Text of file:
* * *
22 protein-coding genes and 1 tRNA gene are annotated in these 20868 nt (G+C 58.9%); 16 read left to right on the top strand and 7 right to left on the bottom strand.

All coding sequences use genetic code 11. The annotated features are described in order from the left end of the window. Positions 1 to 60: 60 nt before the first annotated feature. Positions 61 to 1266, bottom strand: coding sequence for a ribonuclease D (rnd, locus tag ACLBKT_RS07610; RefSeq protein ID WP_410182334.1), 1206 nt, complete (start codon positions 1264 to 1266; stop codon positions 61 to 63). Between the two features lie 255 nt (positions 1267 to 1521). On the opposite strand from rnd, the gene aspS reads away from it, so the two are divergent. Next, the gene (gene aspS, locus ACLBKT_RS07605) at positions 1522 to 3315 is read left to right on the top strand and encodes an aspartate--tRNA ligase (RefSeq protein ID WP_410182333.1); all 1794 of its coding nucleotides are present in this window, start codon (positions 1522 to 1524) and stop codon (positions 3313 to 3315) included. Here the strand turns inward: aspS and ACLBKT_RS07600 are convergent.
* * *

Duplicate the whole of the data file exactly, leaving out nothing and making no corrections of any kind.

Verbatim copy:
22 protein-coding genes and 1 tRNA gene are annotated in these 20868 nt (G+C 58.9%); 16 read left to right on the top strand and 7 right to left on the bottom strand.

All coding sequences use genetic code 11. The annotated features are described in order from the left end of the window. Positions 1 to 60: 60 nt before the first annotated feature. Positions 61 to 1266, bottom strand: coding sequence for a ribonuclease D (rnd, locus tag ACLBKT_RS07610; RefSeq protein ID WP_410182334.1), 1206 nt, complete (start codon positions 1264 to 1266; stop codon positions 61 to 63). Between the two features lie 255 nt (positions 1267 to 1521). On the opposite strand from rnd, the gene aspS reads away from it, so the two are divergent. Next, the gene (gene aspS, locus ACLBKT_RS07605) at positions 1522 to 3315 is read left to right on the top strand and encodes an aspartate--tRNA ligase (RefSeq protein ID WP_410182333.1); all 1794 of its coding nucleotides are present in this window, start codon (positions 1522 to 1524) and stop codon (positions 3313 to 3315) included. Here the strand turns inward: aspS and ACLBKT_RS07600 are convergent.